‘If you haven’t been to Mysore, you haven’t seen South India’, so says the Lonely Planet. If rather conceited, it is certainly no overstatement. With its glittering royal palace, bustling bazaars and relatively relaxed pace of life, Mysore was indeed well worth the twelve hour sleeper train journey from Hospet.
We enjoyed our four night stay in a budget hotel just off Gandhi Square, from which we explored the city’s highlights including: Mysore Palace, a stunning and opulent royal residence of the former maharaja (rebuilt by a Brit in 1912 after the original building was gutted by fire in 1897); Chamundi Hill and the Sri Chamundeswari Temple, the Hindu temple that sits at the 1062m summit of the hill; and the obligatory trip to Mysore Zoo and the Museum of Natural History. Alas, we we didn’t get to visit the Sand Museum! Shame, I know.
Our trip to Mysore was made all the more pleasurable by the arrival of our friends, who we’d first met in Goa a few weeks earlier. Bridie (4), her Mum and Aunty joined us for a few days and, whilst the children enjoyed playing Mr & Mrs Dolphin (it made sense to them at least), the grown ups were afforded some time for retail therapy at the Silk markets and Sam and I took up their generous offer to babysit and enjoyed our first Date Night since departing Brighton. We all enjoyed squeezing four adults and three children into various rickshaws to see the sights.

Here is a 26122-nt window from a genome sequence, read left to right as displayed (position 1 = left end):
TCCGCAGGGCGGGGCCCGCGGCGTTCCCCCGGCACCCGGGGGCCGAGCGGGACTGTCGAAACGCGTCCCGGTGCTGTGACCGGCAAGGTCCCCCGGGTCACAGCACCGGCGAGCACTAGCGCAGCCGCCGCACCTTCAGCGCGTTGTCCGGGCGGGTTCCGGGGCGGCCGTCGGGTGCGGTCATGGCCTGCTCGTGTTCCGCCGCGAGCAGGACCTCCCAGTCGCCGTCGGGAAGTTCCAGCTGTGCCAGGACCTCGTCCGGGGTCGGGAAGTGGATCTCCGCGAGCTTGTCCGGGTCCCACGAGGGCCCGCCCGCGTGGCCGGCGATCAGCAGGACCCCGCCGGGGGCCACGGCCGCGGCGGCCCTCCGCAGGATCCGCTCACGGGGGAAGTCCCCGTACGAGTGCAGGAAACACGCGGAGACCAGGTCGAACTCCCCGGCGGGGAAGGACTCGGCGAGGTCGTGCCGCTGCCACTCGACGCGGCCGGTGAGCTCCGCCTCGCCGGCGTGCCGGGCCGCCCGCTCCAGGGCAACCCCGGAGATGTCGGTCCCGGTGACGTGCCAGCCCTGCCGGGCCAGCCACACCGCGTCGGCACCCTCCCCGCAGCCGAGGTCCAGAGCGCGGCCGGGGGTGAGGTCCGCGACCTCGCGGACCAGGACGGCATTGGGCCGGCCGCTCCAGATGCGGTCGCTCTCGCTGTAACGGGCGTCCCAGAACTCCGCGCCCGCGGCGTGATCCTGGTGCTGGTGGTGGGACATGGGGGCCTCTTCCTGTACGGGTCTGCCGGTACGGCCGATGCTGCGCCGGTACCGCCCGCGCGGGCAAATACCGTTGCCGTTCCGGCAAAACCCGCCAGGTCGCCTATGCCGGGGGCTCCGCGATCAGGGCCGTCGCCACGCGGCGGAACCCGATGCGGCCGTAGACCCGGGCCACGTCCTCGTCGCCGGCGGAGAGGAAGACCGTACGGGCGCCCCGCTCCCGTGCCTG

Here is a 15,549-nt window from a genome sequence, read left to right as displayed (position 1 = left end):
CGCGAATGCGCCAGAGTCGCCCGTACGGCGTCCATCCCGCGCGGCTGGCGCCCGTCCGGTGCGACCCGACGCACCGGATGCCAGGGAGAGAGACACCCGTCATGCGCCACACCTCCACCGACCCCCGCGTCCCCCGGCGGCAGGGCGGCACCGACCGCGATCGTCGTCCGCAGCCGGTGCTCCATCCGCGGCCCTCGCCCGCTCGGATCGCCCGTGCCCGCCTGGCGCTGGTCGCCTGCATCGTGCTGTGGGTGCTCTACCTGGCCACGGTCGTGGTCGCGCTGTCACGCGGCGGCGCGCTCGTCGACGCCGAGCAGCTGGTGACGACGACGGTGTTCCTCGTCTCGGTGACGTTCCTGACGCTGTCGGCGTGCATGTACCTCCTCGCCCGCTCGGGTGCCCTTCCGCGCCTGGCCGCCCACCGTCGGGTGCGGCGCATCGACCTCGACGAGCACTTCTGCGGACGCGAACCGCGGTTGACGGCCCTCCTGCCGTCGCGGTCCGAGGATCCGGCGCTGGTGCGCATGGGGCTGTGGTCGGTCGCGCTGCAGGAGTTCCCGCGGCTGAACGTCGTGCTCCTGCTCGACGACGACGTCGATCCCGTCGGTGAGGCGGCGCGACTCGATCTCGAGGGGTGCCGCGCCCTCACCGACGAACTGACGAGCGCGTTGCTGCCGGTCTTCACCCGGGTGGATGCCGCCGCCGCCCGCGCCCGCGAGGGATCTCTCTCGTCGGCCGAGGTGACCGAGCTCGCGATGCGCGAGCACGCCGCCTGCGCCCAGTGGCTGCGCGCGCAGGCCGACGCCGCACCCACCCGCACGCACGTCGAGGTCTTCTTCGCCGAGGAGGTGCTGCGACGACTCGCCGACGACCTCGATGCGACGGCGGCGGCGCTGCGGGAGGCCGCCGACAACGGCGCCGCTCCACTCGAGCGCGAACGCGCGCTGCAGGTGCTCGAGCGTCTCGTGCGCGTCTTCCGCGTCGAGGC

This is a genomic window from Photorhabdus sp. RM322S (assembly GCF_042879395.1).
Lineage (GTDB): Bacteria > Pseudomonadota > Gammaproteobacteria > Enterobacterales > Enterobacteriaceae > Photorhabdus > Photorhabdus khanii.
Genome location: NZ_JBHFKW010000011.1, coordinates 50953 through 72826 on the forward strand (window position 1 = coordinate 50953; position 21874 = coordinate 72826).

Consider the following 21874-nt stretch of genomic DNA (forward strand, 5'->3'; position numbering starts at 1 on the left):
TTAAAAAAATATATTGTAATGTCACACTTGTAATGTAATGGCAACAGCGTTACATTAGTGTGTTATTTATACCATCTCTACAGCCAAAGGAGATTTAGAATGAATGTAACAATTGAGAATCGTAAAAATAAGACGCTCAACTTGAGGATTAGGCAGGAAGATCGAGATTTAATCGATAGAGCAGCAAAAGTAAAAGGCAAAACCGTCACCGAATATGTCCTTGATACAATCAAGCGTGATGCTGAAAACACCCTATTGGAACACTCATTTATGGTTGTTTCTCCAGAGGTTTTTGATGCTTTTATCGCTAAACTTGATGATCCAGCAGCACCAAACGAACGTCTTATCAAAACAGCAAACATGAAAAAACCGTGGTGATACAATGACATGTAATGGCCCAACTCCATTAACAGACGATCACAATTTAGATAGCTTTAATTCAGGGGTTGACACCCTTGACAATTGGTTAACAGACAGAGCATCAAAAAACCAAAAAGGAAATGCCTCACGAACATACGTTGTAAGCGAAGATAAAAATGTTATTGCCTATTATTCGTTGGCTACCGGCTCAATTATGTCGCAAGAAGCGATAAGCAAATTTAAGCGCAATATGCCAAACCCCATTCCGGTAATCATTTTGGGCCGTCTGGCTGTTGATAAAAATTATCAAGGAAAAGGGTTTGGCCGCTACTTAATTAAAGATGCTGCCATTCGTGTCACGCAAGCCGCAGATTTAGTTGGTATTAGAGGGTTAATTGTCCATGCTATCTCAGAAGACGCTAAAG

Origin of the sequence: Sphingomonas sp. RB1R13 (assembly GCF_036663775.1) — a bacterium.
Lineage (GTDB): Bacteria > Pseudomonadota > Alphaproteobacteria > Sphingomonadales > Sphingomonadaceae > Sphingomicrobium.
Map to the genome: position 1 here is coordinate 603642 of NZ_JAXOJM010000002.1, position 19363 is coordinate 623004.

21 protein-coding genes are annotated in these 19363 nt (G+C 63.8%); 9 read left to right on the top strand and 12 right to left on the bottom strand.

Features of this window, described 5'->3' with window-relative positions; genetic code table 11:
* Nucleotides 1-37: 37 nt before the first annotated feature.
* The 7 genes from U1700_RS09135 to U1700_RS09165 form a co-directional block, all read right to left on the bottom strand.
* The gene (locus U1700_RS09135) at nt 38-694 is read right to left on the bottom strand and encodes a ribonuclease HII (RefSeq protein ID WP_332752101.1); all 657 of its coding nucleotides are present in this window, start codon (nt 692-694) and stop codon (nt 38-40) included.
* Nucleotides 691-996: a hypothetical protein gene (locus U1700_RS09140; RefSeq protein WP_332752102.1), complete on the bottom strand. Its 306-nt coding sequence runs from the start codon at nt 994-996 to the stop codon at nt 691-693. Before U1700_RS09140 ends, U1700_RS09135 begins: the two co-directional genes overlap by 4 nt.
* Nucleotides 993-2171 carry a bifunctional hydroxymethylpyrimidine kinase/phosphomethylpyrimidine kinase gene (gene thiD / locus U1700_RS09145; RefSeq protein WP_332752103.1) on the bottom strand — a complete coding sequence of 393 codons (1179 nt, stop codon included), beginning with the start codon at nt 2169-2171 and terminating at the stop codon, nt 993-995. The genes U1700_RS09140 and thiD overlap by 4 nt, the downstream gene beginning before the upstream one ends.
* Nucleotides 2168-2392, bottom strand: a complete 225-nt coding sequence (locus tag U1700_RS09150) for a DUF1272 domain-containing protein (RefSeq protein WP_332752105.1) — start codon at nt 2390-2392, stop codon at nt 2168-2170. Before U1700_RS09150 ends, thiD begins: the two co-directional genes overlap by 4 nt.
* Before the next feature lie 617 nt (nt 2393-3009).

Finally, this short post on Mysore wouldn’t be complete without mentioning the camera-shy yellow cows and, without question, the finest Indian breakfast I’ve ever eaten. The former, we were informed, was due to Makara Sankrati, the festival of harvest held a week prior to our visit. We only discovered their camera shy nature when Sam and Tomas were charged by Daisy, much to George’s and my amusement.
Whilst the latter came about by a chance recommendation by a local gentlemen who pointed us in the general direction. After 15 minutes wandering the back allies of Mysore, we were soon tucking into wonderful Masala Dosa and Vada.